Aetius wrote:
The primary broken bit in our health care system is pricing. People have no concept of how much their doctor is charging their insurance company, yet complain that their premiums are too high. As long as that persists, prices will keep going up. You can't have a good market without good pricing information.

That is hardly the primary or the only major problem. Heck, in the grand scheme of things, that's a fairly minor one.

So, in a roundabout way, we already have a socialized health system. We just have the world's most expensive and inefficient one.

The reason we have the world's most expensive and inefficient health care system (and I would dispute the latter, incidentally) is because the people that consume are too far removed from payment, as Aetius correctly asserts.

Also, I work in healthcare IT, and while every insurance company has their numerous faults, CMS (Medicare/Medicaid) sets the gold standard for nonsensical reimbursement decisions. That's definitely not the direction I want to see my health care going.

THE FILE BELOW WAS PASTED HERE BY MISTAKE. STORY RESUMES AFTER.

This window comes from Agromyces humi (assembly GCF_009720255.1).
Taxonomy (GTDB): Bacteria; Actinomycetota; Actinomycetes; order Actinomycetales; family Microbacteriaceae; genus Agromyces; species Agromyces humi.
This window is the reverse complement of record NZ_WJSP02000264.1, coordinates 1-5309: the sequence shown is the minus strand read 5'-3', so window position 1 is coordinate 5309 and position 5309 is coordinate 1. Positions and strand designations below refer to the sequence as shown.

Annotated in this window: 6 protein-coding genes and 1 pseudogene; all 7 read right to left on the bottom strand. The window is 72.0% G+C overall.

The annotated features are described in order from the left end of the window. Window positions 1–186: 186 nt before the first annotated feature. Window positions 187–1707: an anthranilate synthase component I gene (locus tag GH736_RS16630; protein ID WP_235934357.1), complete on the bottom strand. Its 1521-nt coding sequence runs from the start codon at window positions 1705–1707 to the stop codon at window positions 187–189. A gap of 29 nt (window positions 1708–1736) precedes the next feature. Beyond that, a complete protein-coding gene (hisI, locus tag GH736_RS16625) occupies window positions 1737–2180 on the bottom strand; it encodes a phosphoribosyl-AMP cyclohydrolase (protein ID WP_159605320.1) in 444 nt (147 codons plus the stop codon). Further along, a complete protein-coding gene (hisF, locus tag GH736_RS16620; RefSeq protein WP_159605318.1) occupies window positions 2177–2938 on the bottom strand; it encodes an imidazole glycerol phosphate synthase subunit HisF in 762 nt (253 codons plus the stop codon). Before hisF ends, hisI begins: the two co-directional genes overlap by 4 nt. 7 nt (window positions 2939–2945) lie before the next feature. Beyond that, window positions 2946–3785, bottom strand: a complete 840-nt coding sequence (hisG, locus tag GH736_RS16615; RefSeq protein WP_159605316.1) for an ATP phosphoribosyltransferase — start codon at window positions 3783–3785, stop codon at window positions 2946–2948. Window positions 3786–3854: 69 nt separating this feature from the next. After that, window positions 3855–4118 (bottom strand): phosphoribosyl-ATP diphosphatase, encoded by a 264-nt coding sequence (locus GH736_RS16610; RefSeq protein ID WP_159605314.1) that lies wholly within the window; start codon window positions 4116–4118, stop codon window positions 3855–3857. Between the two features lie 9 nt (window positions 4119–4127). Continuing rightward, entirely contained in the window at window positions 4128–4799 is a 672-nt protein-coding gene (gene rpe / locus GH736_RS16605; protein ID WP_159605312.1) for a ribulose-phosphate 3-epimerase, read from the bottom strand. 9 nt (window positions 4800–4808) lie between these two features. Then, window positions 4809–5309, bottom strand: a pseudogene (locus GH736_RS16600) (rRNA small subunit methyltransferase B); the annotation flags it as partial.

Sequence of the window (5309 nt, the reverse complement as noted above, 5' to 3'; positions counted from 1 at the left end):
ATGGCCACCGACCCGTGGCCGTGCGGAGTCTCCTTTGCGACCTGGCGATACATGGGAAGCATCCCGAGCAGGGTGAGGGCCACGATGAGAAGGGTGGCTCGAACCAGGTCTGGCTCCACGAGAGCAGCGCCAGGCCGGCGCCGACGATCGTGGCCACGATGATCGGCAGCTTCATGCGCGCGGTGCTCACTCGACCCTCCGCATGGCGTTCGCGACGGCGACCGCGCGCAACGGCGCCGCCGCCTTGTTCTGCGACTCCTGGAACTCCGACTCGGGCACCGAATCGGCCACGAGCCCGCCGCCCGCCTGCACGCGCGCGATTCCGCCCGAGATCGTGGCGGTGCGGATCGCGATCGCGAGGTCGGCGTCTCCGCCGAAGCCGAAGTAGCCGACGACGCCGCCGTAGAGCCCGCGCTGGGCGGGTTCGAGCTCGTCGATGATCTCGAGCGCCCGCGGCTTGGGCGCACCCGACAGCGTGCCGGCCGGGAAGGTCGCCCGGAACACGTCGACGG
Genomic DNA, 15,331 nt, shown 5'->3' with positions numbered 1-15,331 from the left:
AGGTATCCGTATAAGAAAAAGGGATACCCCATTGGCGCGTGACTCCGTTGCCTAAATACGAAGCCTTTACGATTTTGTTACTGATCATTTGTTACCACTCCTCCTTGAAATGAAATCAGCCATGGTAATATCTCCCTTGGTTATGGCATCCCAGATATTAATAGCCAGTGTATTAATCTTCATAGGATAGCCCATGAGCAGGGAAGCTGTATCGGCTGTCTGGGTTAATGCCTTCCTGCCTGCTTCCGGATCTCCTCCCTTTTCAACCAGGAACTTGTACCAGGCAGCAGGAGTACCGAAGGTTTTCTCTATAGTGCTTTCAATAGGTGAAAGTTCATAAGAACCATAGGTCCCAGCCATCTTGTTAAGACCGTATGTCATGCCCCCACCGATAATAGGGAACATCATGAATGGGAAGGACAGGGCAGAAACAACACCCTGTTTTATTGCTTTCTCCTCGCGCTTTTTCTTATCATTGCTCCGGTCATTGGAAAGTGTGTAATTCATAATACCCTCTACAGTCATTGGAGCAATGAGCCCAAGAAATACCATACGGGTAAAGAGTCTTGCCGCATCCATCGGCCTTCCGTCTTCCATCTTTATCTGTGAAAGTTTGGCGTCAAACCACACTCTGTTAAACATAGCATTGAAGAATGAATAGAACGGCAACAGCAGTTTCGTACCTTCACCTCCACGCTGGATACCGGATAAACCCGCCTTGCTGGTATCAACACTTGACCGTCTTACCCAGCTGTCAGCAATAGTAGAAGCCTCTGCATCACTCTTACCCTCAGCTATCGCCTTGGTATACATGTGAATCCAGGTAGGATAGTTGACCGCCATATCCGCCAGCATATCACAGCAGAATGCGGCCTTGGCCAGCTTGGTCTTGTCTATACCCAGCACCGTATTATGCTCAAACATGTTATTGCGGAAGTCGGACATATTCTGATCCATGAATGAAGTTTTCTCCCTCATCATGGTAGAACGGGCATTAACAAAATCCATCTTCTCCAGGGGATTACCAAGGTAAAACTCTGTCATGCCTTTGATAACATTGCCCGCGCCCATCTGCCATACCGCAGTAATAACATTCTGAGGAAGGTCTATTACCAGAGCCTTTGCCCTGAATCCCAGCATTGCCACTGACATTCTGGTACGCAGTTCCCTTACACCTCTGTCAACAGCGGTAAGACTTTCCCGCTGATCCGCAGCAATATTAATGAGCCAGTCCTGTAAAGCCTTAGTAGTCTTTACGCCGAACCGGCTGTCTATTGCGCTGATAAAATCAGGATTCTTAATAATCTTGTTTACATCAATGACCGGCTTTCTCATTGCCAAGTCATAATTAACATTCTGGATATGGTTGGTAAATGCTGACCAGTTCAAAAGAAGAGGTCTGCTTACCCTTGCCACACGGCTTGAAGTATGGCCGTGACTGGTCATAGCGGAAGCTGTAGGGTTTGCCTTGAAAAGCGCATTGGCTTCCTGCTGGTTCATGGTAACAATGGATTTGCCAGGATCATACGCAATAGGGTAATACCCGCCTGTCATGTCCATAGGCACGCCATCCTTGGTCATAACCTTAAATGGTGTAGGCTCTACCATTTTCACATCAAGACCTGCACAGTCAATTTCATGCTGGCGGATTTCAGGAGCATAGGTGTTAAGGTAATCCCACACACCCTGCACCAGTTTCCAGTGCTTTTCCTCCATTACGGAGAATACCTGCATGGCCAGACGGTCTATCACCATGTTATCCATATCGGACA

Aetius wrote:
Paleocon wrote:
The ONLY way that health insurance companies can make money is to push you out of the system once you become costly. They prevent folks from obtaining insurance for expensive pre-existing conditions. They cancel coverage for folks who get expensive conditions. And they restrict treatment for procedures that may benefit health based on cost. As a result, those who are unprofittable to the insurance companies become the responsibility of the taxpayer.